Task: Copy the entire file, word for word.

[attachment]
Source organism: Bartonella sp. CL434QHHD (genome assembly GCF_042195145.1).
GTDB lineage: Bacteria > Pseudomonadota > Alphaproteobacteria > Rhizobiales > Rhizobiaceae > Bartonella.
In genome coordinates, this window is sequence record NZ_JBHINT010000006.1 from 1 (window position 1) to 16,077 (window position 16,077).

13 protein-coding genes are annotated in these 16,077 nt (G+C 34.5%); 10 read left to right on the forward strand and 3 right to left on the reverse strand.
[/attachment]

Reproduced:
Source organism: Bartonella sp. CL434QHHD (genome assembly GCF_042195145.1).
GTDB lineage: Bacteria > Pseudomonadota > Alphaproteobacteria > Rhizobiales > Rhizobiaceae > Bartonella.
In genome coordinates, this window is sequence record NZ_JBHINT010000006.1 from 1 (window position 1) to 16,077 (window position 16,077).

13 protein-coding genes are annotated in these 16,077 nt (G+C 34.5%); 10 read left to right on the forward strand and 3 right to left on the reverse strand.